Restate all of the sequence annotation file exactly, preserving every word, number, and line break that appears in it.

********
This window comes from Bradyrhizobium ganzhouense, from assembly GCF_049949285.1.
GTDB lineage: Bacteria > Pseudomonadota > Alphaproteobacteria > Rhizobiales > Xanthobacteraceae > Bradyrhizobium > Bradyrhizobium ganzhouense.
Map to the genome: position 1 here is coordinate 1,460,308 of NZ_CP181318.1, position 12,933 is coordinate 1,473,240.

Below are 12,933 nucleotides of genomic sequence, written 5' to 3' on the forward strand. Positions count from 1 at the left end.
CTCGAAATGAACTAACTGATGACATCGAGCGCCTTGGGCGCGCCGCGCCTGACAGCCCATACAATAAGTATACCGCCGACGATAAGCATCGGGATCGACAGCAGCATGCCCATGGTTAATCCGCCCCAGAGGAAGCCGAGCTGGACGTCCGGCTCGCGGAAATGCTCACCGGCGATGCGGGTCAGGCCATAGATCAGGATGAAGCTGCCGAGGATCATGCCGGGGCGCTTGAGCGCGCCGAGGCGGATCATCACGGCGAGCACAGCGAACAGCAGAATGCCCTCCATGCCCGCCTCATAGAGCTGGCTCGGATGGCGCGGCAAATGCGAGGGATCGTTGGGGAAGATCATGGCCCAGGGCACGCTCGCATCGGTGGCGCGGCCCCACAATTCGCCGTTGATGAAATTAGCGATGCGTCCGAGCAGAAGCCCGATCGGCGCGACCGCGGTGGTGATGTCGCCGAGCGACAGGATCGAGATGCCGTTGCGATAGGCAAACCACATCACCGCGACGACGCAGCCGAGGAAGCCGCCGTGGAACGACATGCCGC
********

This window comes from Bradyrhizobium ganzhouense, from assembly GCF_049949285.1.
GTDB lineage: Bacteria > Pseudomonadota > Alphaproteobacteria > Rhizobiales > Xanthobacteraceae > Bradyrhizobium > Bradyrhizobium ganzhouense.
Map to the genome: position 1 here is coordinate 1,460,308 of NZ_CP181318.1, position 12,933 is coordinate 1,473,240.

Below are 12,933 nucleotides of genomic sequence, written 5' to 3' on the forward strand. Positions count from 1 at the left end.
CTCGAAATGAACTAACTGATGACATCGAGCGCCTTGGGCGCGCCGCGCCTGACAGCCCATACAATAAGTATACCGCCGACGATAAGCATCGGGATCGACAGCAGCATGCCCATGGTTAATCCGCCCCAGAGGAAGCCGAGCTGGACGTCCGGCTCGCGGAAATGCTCACCGGCGATGCGGGTCAGGCCATAGATCAGGATGAAGCTGCCGAGGATCATGCCGGGGCGCTTGAGCGCGCCGAGGCGGATCATCACGGCGAGCACAGCGAACAGCAGAATGCCCTCCATGCCCGCCTCATAGAGCTGGCTCGGATGGCGCGGCAAATGCGAGGGATCGTTGGGGAAGATCATGGCCCAGGGCACGCTCGCATCGGTGGCGCGGCCCCACAATTCGCCGTTGATGAAATTAGCGATGCGTCCGAGCAGAAGCCCGATCGGCGCGACCGCGGTGGTGATGTCGCCGAGCGACAGGATCGAGATGCCGTTGCGATAGGCAAACCACATCACCGCGACGACGCAGCCGAGGAAGCCGCCGTGGAACGACATGCCGC